How marketing revolutionized the Fashion world

Being from the fashion industry and a bibliophile, I recently tugged into my book shelf to read “The End of Fashion- How marketing changed the clothing business forever” by Teri Agnis. It is a good read for a range of people starting from a novice in the fashion industry to an aficionado in fashion.

The book takes us back to the time when fashion was defined by French designers whose clothes were worn only by elite class – a term known as Haute Couture. It tells us why brands are famous today and how the industry has evolved over the past few decades.  Initially, fashion was dictated by old French fashion houses, like Dior, or YSL, or Chanel, and fashion trends were birthed from the runway and from fancy seasonal collections. This is the kind of runway fashion that I think of if someone asks me where fashion comes from; thin Europeans wearing crazy clothes designed by trendsetting designers (like Zoolander and Mugatu).

Later due to changing consumer tastes for cheaper and more affordable clothes and accessories, it forced the designers to focus on marketing the brands and thereby killing the Haute Couture forever and changing its meaning for lifetime. Fashion houses were no longer able to dictate the trends of fashion and to retain their loyal consumers as well as to make profit; they had to resort to marketing strategies like licensing, bridge brands, boutiques and endorsements through movie stars.

Previously fashion houses were too haughty to endorse movie stars believing it will stoop down the stature of their royal and aristocratic clients. However, Armani – Fashion marketing master, made its way by marketing movie stars. He brought fashion on the sizzling red carpet.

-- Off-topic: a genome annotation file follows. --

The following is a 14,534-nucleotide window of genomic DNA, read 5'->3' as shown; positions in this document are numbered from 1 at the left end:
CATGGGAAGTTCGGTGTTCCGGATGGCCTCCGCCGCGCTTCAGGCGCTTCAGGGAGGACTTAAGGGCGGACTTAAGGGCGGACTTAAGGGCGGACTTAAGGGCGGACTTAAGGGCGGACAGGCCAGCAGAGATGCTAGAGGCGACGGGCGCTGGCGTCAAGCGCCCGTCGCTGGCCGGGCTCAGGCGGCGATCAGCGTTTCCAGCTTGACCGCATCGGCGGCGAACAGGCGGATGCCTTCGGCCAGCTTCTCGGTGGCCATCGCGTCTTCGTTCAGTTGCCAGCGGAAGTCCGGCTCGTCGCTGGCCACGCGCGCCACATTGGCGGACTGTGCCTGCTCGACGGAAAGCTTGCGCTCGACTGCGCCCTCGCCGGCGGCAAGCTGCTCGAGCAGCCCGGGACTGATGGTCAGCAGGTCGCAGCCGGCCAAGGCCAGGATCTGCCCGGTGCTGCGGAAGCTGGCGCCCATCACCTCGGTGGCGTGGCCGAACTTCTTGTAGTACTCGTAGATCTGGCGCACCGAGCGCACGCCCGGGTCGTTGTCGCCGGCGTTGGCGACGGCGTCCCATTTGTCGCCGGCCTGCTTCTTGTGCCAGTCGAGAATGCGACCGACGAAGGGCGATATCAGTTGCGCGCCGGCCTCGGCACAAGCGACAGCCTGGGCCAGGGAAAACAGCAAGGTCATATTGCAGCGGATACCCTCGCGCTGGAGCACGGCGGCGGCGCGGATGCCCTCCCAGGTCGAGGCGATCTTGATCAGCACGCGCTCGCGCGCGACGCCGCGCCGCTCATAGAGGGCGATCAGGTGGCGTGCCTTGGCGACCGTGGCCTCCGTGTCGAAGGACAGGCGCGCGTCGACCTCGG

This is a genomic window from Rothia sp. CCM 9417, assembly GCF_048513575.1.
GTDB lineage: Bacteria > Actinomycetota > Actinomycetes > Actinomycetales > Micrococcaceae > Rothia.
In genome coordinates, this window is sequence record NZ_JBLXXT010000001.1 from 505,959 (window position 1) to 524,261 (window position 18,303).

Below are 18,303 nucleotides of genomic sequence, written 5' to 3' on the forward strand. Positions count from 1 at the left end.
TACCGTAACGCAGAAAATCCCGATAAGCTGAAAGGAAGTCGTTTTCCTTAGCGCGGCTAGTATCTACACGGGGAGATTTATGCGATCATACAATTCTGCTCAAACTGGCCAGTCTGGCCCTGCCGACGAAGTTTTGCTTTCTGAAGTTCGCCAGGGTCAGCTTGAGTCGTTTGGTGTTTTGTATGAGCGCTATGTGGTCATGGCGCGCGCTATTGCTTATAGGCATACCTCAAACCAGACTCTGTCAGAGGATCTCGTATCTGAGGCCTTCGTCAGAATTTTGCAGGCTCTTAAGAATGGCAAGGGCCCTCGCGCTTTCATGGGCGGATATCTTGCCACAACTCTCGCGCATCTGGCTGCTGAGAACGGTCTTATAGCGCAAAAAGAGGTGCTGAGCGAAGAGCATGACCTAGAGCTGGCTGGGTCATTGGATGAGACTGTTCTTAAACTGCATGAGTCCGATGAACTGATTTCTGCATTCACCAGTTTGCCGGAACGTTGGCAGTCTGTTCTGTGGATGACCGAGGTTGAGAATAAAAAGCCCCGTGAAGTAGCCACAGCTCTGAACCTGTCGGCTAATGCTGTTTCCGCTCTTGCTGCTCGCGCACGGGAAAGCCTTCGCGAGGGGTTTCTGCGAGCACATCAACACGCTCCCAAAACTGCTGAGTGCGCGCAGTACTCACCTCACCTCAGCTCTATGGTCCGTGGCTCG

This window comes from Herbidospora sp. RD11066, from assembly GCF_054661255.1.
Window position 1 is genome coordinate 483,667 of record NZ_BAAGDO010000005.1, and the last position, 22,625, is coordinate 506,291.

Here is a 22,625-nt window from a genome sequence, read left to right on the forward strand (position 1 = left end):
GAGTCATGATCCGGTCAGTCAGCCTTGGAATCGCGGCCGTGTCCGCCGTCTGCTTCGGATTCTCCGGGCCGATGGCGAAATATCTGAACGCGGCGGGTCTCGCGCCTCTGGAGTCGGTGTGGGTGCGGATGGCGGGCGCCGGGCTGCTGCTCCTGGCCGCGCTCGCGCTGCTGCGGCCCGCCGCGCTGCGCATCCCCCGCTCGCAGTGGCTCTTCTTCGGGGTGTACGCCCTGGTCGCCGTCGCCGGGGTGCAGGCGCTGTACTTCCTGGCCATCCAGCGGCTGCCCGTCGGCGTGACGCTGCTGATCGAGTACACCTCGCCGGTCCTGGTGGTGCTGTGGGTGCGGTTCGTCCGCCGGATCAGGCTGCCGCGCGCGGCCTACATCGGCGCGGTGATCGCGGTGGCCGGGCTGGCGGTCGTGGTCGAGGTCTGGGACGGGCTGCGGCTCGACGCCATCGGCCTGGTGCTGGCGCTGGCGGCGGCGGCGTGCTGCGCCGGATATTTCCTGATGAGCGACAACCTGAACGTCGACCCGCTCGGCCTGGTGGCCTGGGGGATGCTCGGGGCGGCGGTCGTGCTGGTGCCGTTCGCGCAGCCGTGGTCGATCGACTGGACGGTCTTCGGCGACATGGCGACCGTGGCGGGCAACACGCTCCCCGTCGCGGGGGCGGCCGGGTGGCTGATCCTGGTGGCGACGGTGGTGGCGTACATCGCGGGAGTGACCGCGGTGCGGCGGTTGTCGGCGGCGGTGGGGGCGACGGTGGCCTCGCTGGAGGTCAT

The book also talks about the evolution of department stores to the collection of boutiques that we see now. Also, it enlightened us with how department stores were homogenized because of safer products that consumers thought they were selling. How a bad clothing line or a bad season could make the houses lose millions of their business in jiffy ripping the underbelly of the world where marketing is the king and often the emperor has no clothes! There are fascinating insider vignettes that show Donna Karan fighting with financiers, the rivalry between Ralph Lauren and Tommy Hilfiger, and the commitment to haute couture that sent Isaac Mizrahi’s business spiraling where he was hyped up by the fashion press but his clothes never sold well on racks.

My original conception of fashion giants and entrenched emperors, the fashion industry seems more like one gigantic wild game of capture the flag, with all these companies running around frantically to keep their brand afloat amongst a sea of fickle consumers. It is an interesting story of a shifting balance of power, and how these fashion companies have struggled to adapt and perished in the last few decades. Many brands now sell similar clothes to a public with increasingly homogenized tastes, differentiated only by their marketing, brand name and reputation. Indeed, it’s all about MARKETING!!